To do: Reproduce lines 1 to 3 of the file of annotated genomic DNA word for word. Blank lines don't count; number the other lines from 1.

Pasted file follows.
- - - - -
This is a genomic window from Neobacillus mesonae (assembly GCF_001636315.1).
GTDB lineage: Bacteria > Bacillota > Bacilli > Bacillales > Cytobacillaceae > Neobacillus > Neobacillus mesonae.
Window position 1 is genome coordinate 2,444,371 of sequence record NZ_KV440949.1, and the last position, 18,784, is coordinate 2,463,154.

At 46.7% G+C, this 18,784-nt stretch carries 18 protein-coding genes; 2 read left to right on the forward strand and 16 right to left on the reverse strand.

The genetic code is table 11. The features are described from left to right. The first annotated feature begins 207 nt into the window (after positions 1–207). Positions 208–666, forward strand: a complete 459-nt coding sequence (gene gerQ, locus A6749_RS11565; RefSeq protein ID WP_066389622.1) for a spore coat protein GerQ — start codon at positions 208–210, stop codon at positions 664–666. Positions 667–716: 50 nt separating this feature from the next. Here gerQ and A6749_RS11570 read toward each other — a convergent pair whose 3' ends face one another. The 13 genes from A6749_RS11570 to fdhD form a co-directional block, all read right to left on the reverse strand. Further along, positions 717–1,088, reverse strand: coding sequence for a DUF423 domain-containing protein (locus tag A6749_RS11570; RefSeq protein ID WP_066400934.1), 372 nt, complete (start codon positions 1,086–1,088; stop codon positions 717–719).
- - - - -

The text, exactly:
This is a genomic window from Neobacillus mesonae (assembly GCF_001636315.1).
GTDB lineage: Bacteria > Bacillota > Bacilli > Bacillales > Cytobacillaceae > Neobacillus > Neobacillus mesonae.
Window position 1 is genome coordinate 2,444,371 of sequence record NZ_KV440949.1, and the last position, 18,784, is coordinate 2,463,154.